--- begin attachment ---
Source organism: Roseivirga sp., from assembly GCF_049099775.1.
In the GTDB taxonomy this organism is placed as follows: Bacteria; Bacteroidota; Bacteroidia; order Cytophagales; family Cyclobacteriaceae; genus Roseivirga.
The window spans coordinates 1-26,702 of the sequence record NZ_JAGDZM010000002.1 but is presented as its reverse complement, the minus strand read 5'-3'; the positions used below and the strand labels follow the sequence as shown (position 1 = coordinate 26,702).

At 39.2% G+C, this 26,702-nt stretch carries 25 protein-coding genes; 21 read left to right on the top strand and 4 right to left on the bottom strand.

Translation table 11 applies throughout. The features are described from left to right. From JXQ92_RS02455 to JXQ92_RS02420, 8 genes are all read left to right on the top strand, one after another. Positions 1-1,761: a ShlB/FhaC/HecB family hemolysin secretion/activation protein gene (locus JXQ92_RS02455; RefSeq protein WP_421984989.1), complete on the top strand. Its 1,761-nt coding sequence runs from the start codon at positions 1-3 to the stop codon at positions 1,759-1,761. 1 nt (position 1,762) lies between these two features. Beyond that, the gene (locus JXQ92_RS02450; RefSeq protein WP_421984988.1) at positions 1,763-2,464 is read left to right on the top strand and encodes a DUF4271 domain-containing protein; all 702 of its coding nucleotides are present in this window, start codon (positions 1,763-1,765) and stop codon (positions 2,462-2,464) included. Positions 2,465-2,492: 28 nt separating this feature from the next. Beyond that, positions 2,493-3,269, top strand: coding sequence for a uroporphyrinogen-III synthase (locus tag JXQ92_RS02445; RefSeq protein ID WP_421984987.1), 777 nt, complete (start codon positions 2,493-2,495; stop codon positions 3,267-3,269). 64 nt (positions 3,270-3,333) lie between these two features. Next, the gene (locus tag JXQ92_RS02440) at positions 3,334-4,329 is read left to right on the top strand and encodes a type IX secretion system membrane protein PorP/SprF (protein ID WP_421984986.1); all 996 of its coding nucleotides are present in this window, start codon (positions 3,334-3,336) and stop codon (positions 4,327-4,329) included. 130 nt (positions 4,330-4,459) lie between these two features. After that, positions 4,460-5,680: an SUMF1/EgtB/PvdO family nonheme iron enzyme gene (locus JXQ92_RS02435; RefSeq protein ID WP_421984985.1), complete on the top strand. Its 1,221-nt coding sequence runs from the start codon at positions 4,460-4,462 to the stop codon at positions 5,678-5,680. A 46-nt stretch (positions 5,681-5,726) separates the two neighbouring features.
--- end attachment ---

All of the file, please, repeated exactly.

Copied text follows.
Source organism: Roseivirga sp., from assembly GCF_049099775.1.
In the GTDB taxonomy this organism is placed as follows: Bacteria; Bacteroidota; Bacteroidia; order Cytophagales; family Cyclobacteriaceae; genus Roseivirga.
The window spans coordinates 1-26,702 of the sequence record NZ_JAGDZM010000002.1 but is presented as its reverse complement, the minus strand read 5'-3'; the positions used below and the strand labels follow the sequence as shown (position 1 = coordinate 26,702).

At 39.2% G+C, this 26,702-nt stretch carries 25 protein-coding genes; 21 read left to right on the top strand and 4 right to left on the bottom strand.

Translation table 11 applies throughout. The features are described from left to right. From JXQ92_RS02455 to JXQ92_RS02420, 8 genes are all read left to right on the top strand, one after another. Positions 1-1,761: a ShlB/FhaC/HecB family hemolysin secretion/activation protein gene (locus JXQ92_RS02455; RefSeq protein WP_421984989.1), complete on the top strand. Its 1,761-nt coding sequence runs from the start codon at positions 1-3 to the stop codon at positions 1,759-1,761. 1 nt (position 1,762) lies between these two features. Beyond that, the gene (locus JXQ92_RS02450; RefSeq protein WP_421984988.1) at positions 1,763-2,464 is read left to right on the top strand and encodes a DUF4271 domain-containing protein; all 702 of its coding nucleotides are present in this window, start codon (positions 1,763-1,765) and stop codon (positions 2,462-2,464) included. Positions 2,465-2,492: 28 nt separating this feature from the next. Beyond that, positions 2,493-3,269, top strand: coding sequence for a uroporphyrinogen-III synthase (locus tag JXQ92_RS02445; RefSeq protein ID WP_421984987.1), 777 nt, complete (start codon positions 2,493-2,495; stop codon positions 3,267-3,269). 64 nt (positions 3,270-3,333) lie between these two features. Next, the gene (locus tag JXQ92_RS02440) at positions 3,334-4,329 is read left to right on the top strand and encodes a type IX secretion system membrane protein PorP/SprF (protein ID WP_421984986.1); all 996 of its coding nucleotides are present in this window, start codon (positions 3,334-3,336) and stop codon (positions 4,327-4,329) included. 130 nt (positions 4,330-4,459) lie between these two features. After that, positions 4,460-5,680: an SUMF1/EgtB/PvdO family nonheme iron enzyme gene (locus JXQ92_RS02435; RefSeq protein ID WP_421984985.1), complete on the top strand. Its 1,221-nt coding sequence runs from the start codon at positions 4,460-4,462 to the stop codon at positions 5,678-5,680. A 46-nt stretch (positions 5,681-5,726) separates the two neighbouring features.